But as I stood there that crisp autumn day last year, actually considering what it was that she was asking me to do, which was to stand before hundreds of cynical kids, mostly older than me and probably just hoping that someone like me would make a total fool of herself ... well, suddenly my lifelong buddy seemed like a complete and somewhat frightening stranger to me.

"Jordan, you know I'd never be able to do that," I told her. "I'd totally freak. It'd be a complete disaster. You've got to be kidding. Right?"

She folded her arms across her chest and just shook her head.

"No way." I stood firm.

"Come on, Kara," she pleaded. "Please. I don't want to do this alone."

"I just can't, Jordan." I sighed, feeling a bit sick to my stomach just thinking of what she was asking me. "I'd honestly rather strip down to my underwear, put a paper bag over my head, and run screaming through a pep assembly."

"Really?" She looked hopeful. "Then how about doing that for tryouts?"

"This is ridiculous, Jordan. You know there's no way on earth that I can do something like this."

She frowned. "Yeah, I was afraid you'd say that." Then she shrugged. "I guess I'll just have to go solo."

Now I just stared at her. "No. Way."

"Way. That's what I'm gonna do."

"Are you serious?"

Now she made her pouty face. "Yeah, since my very best friend has left me no choice, I guess I'll just have to do it all by myself. All by my little lonesome."

For the first time that I can remember, Jordan's guilt trip didn't work on me. As bad as I hated to disappoint my best friend, I knew there was absolutely no way, short of a lobotomy, that I could do this thing. Now I wouldn't exactly say I have a real honest-to-goodness social phobia that requires medication for me to function properly, but I think it's probably close. I'm pretty sure that I am one of the shiest girls at Jackson High. Without Jordan bolstering my confidence all these years, I would've probably just disappeared into the background long ago. But even though I owed Jordan big time, I knew there was absolutely no way I could go through cheerleading tryouts without humiliating both of us. I think I honestly believed that my refusal to participate might discourage her enough to give up this totally lame idea. Unfortunately, it did not.

So being a good friend, I accompanied her to the gym to sign up for tryouts, and then I even waited in the bleachers while she and about thirty other giggling girls learned these stupid cheers and dorky routines. And being a good friend, I even helped her practice those stupid cheers and dorky routines. And I even gave her some pretty useful critique too, like how it might look better if she held her fingers tightly together, slightly cupped. I'd seen other cheerleaders doing that. But when the big day came, Jordan Ferguson was not picked to be a cheerleader.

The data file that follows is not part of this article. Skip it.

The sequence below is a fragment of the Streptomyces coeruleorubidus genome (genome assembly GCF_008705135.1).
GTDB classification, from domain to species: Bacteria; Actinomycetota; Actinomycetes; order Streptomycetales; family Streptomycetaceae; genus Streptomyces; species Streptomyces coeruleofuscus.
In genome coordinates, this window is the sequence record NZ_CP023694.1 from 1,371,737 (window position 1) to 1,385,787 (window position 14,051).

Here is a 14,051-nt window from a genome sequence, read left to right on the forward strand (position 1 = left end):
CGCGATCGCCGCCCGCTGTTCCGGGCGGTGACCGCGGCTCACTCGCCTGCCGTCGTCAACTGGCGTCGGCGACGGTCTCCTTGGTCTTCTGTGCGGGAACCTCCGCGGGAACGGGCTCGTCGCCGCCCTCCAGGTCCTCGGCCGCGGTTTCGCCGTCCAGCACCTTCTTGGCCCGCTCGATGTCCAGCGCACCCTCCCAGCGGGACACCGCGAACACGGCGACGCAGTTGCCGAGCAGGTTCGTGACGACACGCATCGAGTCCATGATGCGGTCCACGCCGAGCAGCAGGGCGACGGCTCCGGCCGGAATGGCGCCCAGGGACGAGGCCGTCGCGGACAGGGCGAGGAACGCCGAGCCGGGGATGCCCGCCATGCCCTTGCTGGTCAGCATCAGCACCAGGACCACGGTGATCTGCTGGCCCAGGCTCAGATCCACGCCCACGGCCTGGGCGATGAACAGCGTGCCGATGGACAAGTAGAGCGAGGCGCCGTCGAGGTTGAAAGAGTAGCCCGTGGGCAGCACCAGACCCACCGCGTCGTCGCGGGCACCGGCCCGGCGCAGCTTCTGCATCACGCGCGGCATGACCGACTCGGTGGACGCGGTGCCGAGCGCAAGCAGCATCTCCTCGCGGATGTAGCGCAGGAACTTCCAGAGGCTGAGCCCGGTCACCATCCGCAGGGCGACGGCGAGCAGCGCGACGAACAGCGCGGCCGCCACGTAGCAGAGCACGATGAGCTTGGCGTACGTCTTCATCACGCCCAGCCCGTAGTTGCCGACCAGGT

I have never told her that I didn't vote for her or that I secretly rejoiced when her name was not included in the intercom announcement of new cheerleaders. Instead, I pretended to be truly heartbroken for her. I even took her out for a supersize hot fudge sundae after school. She'd been dieting all week in order to look better in the shorts outfit she'd bought for tryouts. I figured she was entitled to a pig-out pity party.

"You were totally great today," I told her as we gorged ourselves. At least that was the truth. Jordan really had done a fantastic job in front of those hundreds of gawking high-school kids. I was honestly dumbfounded that she was not picked. I had been freaking all afternoon, certain that my best friend was going to leave me behind for her new life as a cheerleader. Now I may not be an expert in the subject of cheerleading, but I knew enough to see that Jordan had performed the routine flawlessly, smiled beautifully, and jumped just as high as any of the girls who were selected. Besides that, Jordan looked exactly like a cheerleader should: petite and blonde and perky and cute. Everything that I am not nor ever will be.

Still, she just glumly shook her head. "I should've listened to you, Kara. What was I thinking?"

"Hey, you did your best," I assured her. "And, really, you looked way better than any of them." I pushed my empty dish away and groaned. "Way better than that stupid Betsy Mosler. I cannot believe that she got picked. Honestly, Jordan, I think you were robbed. Maybe someone stuffed the ballot box."

She smiled now. "Yeah, that's probably what happened. Maybe Betsy bribed kids to vote for her."

"Yeah, or maybe all the boys voted for Ashley Crow just to see her bounce when she does her leaps."

And so we laughed and made fun of all the new cheerleaders and life returned to normal.

Of course, that was then and this is now. And normal doesn't live here anymore.

(Continues...)



Excerpted from dark blue by melody carlson Copyright © 2004 by Melody Carlson. Excerpted by permission.
All rights reserved. No part of this excerpt may be reproduced or reprinted without permission in writing from the publisher.
Excerpts are provided by Dial-A-Book Inc. solely for the personal use of visitors to this web site.